Southwest’s contract of carriage has some provisions which, if not known by the aviation lawyer, could result in dismissal of the passenger’s claim. For instance, there are shortened time limits to file claims for injuries, as stated in Section 10(a) of Southwest’s Contract of Carriage, which states the following:
- No claim for personal injury or death of a Passenger will be entertained by Carrier unless written notice of such claim is received by Carrier within 21 days after the occurrence of the event giving rise to the claim;
- No legal action on any claim described above may be maintained against Carrier unless commenced within one year of the Carrier’s written denial of a claim, in whole or in part.
This provision has shortened the time window to file lawsuits, which are generally two years in most states, by turning it into a complicated process whereby the injured passenger must send written notice of the claim within 21 days to Southwest, and then, after Southwest rejects the claim, must file the lawsuit within one year. Not surprising, Southwest has prevailed against passengers in upholding this provision, however, skilled aviation lawyers can deem it unenforceable, just like the attorneys at Wilshire Law Firm did for its clients on Southwest Flight 1380.
Another dubious provision was one that was added by Southwest in 2010 to the “Force Majeur” (“Act of God”) section. The section states that Southwest has no obligation to provide compensation for “any type of special, incidental or consequential damages” for acts of God that are “outside of [Southwest’s] control,” including events like wars, riots, storms, and earthquakes. In 2010 Southwest determined that “mechanical difficulties” were also acts of God, and, therefore, not compensable. The first step in prosecuting an airliner is to go to court and deem provisions like this unenforceable so that the passenger can have her day in court, which is what attorneys at Wilshire Law Firm did for its Southwest clients.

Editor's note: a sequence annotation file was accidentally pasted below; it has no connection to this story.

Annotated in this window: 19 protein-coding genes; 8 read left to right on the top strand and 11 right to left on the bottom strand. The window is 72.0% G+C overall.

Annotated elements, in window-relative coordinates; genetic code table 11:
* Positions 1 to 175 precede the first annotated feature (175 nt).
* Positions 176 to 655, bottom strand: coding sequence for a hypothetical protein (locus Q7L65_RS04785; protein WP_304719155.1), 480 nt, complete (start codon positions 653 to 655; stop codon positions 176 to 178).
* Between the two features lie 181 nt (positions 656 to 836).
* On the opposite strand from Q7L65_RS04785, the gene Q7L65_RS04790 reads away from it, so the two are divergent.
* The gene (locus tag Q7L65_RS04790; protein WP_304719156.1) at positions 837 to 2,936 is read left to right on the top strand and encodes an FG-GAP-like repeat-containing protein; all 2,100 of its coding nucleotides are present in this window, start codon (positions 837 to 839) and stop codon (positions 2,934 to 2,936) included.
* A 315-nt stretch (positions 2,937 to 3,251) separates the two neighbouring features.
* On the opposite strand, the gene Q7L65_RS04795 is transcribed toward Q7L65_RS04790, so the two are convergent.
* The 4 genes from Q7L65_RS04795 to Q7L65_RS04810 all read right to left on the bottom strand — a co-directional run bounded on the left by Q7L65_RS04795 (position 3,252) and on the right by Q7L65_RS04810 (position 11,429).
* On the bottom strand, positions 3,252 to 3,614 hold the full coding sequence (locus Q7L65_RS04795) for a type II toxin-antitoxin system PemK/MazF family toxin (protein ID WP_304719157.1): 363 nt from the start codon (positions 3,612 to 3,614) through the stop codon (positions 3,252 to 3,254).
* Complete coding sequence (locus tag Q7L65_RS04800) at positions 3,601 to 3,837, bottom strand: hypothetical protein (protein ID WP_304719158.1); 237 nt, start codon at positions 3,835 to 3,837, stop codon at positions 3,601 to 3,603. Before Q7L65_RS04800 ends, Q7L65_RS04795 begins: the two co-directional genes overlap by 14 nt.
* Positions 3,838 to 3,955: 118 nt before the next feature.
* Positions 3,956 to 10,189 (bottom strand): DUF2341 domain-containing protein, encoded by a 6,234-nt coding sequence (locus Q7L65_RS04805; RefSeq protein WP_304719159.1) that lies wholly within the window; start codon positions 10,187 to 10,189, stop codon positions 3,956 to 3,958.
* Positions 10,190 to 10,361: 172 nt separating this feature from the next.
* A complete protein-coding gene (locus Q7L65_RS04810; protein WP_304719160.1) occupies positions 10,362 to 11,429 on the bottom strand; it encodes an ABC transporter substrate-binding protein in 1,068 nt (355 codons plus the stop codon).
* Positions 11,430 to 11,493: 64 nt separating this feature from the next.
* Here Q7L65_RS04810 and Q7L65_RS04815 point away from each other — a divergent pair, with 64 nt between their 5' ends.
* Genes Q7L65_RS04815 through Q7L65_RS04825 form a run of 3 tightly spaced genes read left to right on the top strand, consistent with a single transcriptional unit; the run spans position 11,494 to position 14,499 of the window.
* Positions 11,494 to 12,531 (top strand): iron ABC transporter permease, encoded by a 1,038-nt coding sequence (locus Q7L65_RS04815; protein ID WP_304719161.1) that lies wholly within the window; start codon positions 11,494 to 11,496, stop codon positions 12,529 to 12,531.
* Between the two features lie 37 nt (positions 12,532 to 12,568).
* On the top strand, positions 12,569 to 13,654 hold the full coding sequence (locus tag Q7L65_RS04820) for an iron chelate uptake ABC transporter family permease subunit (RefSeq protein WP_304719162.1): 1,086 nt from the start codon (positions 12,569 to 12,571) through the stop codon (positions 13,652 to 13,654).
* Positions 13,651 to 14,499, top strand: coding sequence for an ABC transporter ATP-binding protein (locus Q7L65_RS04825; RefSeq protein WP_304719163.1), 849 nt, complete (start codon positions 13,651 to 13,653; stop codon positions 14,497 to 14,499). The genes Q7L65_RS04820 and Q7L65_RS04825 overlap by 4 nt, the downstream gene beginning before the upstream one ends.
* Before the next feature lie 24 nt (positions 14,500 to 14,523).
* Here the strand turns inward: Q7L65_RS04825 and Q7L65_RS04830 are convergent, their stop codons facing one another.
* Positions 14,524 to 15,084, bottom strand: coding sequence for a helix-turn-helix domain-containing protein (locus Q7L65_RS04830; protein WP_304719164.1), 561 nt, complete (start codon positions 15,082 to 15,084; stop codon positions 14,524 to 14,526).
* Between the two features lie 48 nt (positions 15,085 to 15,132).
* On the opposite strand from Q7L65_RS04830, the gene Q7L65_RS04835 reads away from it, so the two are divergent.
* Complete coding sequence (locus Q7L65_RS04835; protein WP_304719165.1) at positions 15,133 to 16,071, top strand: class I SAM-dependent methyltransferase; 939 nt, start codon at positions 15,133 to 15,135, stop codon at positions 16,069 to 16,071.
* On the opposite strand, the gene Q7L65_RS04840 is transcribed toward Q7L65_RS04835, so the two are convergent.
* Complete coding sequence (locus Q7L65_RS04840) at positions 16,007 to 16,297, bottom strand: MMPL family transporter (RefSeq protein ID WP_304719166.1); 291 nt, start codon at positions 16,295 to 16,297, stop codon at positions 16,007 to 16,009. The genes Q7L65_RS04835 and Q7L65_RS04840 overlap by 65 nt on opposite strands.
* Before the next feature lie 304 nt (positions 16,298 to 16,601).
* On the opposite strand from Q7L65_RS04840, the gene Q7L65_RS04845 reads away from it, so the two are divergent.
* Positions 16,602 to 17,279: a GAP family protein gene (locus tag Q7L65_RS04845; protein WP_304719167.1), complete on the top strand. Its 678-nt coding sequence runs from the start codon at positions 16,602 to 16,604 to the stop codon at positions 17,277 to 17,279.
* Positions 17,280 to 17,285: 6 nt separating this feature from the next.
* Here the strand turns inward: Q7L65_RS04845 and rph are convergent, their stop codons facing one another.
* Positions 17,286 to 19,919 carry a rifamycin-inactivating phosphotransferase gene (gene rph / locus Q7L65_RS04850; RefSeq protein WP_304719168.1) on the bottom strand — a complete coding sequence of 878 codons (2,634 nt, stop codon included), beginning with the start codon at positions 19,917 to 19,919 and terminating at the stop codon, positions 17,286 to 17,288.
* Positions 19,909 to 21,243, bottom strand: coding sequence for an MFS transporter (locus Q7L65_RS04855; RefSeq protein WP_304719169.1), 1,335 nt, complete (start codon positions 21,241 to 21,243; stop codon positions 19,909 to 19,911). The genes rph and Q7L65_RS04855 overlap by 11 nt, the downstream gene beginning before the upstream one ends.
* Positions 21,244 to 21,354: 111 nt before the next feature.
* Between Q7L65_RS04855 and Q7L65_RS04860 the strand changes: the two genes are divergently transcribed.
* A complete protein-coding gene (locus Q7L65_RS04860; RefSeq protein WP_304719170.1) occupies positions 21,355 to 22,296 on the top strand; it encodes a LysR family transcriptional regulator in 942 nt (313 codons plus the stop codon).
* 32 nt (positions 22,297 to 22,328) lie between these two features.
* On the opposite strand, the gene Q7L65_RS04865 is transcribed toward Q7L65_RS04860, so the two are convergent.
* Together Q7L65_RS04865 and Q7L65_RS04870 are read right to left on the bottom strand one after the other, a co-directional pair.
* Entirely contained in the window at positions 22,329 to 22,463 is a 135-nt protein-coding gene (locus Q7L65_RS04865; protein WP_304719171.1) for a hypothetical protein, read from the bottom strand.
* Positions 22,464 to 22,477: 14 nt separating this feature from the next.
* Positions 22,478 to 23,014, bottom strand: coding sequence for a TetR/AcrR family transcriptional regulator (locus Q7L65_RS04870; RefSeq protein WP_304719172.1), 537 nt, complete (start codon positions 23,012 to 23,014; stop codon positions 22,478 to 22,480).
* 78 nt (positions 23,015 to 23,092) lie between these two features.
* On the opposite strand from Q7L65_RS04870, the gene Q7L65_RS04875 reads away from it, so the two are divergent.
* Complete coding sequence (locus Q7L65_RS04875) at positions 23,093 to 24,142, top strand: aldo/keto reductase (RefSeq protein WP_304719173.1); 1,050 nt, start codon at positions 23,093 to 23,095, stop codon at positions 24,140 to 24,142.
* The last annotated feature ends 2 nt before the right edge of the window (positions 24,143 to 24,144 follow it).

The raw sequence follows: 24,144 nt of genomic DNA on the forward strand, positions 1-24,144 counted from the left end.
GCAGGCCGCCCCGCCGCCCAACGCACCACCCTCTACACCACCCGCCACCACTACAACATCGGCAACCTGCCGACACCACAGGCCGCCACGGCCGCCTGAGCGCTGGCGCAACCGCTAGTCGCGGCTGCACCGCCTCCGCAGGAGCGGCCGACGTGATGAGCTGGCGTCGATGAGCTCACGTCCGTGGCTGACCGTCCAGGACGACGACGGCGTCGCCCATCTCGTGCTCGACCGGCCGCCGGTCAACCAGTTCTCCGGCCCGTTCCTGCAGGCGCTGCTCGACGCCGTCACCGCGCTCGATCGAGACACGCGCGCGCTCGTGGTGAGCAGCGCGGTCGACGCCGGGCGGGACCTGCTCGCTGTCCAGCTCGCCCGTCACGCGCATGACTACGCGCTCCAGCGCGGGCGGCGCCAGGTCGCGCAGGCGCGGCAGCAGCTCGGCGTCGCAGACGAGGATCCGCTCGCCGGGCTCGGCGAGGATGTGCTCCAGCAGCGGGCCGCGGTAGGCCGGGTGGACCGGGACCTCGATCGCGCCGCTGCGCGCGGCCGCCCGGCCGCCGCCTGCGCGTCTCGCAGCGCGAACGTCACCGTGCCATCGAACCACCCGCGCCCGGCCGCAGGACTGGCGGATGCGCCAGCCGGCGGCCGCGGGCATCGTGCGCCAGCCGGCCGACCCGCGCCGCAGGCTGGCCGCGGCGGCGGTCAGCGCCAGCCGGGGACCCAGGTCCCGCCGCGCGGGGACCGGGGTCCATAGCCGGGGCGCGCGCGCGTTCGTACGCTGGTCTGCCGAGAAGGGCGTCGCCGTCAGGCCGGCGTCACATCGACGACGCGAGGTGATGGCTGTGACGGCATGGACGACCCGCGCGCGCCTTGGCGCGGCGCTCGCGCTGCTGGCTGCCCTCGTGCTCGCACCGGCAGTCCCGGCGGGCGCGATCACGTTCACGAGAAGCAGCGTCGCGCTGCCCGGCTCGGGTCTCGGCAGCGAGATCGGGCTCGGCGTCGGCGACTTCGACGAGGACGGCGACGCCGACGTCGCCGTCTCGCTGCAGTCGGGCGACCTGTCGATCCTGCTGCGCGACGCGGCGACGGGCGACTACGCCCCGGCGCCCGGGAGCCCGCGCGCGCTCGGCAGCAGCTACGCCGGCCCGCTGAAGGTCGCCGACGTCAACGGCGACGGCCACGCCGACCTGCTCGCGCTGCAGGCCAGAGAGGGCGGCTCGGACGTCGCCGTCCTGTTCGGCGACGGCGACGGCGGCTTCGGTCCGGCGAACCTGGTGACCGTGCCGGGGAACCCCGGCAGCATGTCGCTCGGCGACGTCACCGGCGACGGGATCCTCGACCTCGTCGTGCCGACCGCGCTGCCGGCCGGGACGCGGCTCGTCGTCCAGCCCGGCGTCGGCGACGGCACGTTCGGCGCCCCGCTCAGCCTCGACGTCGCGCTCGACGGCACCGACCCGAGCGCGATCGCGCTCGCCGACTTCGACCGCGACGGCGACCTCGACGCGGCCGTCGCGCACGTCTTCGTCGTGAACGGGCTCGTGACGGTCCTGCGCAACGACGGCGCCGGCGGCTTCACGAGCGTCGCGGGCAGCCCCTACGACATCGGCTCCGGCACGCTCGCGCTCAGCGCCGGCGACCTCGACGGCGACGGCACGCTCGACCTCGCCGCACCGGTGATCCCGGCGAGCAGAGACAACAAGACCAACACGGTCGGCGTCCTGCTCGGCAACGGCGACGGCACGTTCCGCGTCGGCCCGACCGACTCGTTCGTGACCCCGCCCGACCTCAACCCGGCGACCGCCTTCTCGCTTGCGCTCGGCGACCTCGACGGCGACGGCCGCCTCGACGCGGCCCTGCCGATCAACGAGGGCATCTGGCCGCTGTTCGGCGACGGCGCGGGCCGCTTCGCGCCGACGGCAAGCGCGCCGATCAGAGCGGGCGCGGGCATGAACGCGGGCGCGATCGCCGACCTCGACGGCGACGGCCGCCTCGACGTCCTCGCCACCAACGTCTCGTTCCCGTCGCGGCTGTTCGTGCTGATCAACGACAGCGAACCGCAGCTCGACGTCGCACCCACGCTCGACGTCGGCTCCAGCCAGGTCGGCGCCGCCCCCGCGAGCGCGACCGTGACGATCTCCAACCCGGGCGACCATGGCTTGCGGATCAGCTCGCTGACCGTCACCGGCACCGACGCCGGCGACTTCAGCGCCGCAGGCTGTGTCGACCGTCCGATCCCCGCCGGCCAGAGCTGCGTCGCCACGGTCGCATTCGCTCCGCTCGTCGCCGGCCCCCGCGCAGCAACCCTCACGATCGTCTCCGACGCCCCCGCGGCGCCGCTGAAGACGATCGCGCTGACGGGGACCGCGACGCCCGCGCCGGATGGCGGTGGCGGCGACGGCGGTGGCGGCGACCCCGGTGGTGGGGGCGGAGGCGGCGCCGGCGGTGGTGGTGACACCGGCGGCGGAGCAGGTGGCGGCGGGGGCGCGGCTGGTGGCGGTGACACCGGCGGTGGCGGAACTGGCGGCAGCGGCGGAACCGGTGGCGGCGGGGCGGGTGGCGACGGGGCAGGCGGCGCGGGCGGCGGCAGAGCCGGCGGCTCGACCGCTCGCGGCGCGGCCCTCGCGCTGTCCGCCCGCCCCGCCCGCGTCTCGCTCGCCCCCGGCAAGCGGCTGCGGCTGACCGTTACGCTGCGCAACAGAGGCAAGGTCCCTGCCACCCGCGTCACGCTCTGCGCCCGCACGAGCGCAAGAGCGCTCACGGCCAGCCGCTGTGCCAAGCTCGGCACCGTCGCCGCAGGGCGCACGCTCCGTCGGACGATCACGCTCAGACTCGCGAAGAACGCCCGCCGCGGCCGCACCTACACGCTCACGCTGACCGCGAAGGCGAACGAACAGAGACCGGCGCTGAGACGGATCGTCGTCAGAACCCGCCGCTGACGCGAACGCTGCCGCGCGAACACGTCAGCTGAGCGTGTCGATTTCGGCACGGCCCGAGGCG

Choose Wilshire Law Firm
As these aging fleets continue to operate, we are seeing more and more component part failures due to the constant stresses and fatigue experienced by the almost nonstop operation of these aging planes. If you have been injured or lost a loved one, the competent aviation attorneys at the Wilshire Law Firm are ready to work on your behalf. Be weary of attorneys that say they do aviation cases, as they do not possess the specialized knowledge and experience required to obtain maximum recovery.
Wilshire Law Firm’s Aviation Attorneys
A. Ilyas Akbari is a senior partner and bioengineer at Wilshire Law Firm. He is an experienced aviation litigator and director of the firm’s aviation litigation team, having worked on over 200 aviation cases since 2005. Ilyas has litigated crashes and incidents involving commercial airlines, charter operations, general aviation aircraft, military aircraft, seaplanes, and rescue and air ambulance aircraft, in addition to litigating product liability claims against many of the aircraft and component part manufacturers – this includes 29 cases against Robinson Helicopter Company, Inc.